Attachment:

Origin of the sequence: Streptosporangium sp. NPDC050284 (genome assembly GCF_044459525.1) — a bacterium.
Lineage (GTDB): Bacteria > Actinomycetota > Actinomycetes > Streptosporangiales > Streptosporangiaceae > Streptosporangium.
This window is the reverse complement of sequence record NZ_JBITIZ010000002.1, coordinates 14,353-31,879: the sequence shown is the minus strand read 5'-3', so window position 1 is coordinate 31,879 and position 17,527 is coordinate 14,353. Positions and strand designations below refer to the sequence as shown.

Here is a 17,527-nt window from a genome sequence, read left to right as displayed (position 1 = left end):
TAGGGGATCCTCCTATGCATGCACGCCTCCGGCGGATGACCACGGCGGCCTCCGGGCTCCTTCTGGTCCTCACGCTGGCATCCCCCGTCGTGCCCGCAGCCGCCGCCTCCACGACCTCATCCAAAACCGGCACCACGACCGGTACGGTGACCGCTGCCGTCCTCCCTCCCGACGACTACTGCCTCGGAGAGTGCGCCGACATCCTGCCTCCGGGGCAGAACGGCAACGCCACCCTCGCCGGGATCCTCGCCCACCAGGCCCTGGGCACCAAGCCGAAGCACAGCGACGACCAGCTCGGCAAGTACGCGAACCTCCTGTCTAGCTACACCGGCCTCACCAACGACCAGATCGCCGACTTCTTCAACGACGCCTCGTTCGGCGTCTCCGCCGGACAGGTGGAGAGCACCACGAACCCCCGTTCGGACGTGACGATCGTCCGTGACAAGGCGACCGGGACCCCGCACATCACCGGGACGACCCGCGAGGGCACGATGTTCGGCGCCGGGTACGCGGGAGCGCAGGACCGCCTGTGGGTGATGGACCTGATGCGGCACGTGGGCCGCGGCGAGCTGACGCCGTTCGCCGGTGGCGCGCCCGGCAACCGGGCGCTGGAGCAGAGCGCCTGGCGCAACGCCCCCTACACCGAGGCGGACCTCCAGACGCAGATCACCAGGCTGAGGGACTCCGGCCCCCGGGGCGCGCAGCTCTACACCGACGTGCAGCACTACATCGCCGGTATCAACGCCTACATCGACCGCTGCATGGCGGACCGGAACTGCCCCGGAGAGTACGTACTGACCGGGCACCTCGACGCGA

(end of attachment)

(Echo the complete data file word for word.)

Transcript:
Origin of the sequence: Streptosporangium sp. NPDC050284 (genome assembly GCF_044459525.1) — a bacterium.
Lineage (GTDB): Bacteria > Actinomycetota > Actinomycetes > Streptosporangiales > Streptosporangiaceae > Streptosporangium.
This window is the reverse complement of sequence record NZ_JBITIZ010000002.1, coordinates 14,353-31,879: the sequence shown is the minus strand read 5'-3', so window position 1 is coordinate 31,879 and position 17,527 is coordinate 14,353. Positions and strand designations below refer to the sequence as shown.

Here is a 17,527-nt window from a genome sequence, read left to right as displayed (position 1 = left end):
TAGGGGATCCTCCTATGCATGCACGCCTCCGGCGGATGACCACGGCGGCCTCCGGGCTCCTTCTGGTCCTCACGCTGGCATCCCCCGTCGTGCCCGCAGCCGCCGCCTCCACGACCTCATCCAAAACCGGCACCACGACCGGTACGGTGACCGCTGCCGTCCTCCCTCCCGACGACTACTGCCTCGGAGAGTGCGCCGACATCCTGCCTCCGGGGCAGAACGGCAACGCCACCCTCGCCGGGATCCTCGCCCACCAGGCCCTGGGCACCAAGCCGAAGCACAGCGACGACCAGCTCGGCAAGTACGCGAACCTCCTGTCTAGCTACACCGGCCTCACCAACGACCAGATCGCCGACTTCTTCAACGACGCCTCGTTCGGCGTCTCCGCCGGACAGGTGGAGAGCACCACGAACCCCCGTTCGGACGTGACGATCGTCCGTGACAAGGCGACCGGGACCCCGCACATCACCGGGACGACCCGCGAGGGCACGATGTTCGGCGCCGGGTACGCGGGAGCGCAGGACCGCCTGTGGGTGATGGACCTGATGCGGCACGTGGGCCGCGGCGAGCTGACGCCGTTCGCCGGTGGCGCGCCCGGCAACCGGGCGCTGGAGCAGAGCGCCTGGCGCAACGCCCCCTACACCGAGGCGGACCTCCAGACGCAGATCACCAGGCTGAGGGACTCCGGCCCCCGGGGCGCGCAGCTCTACACCGACGTGCAGCACTACATCGCCGGTATCAACGCCTACATCGACCGCTGCATGGCGGACCGGAACTGCCCCGGAGAGTACGTACTGACCGGGCACCTCGACGCGA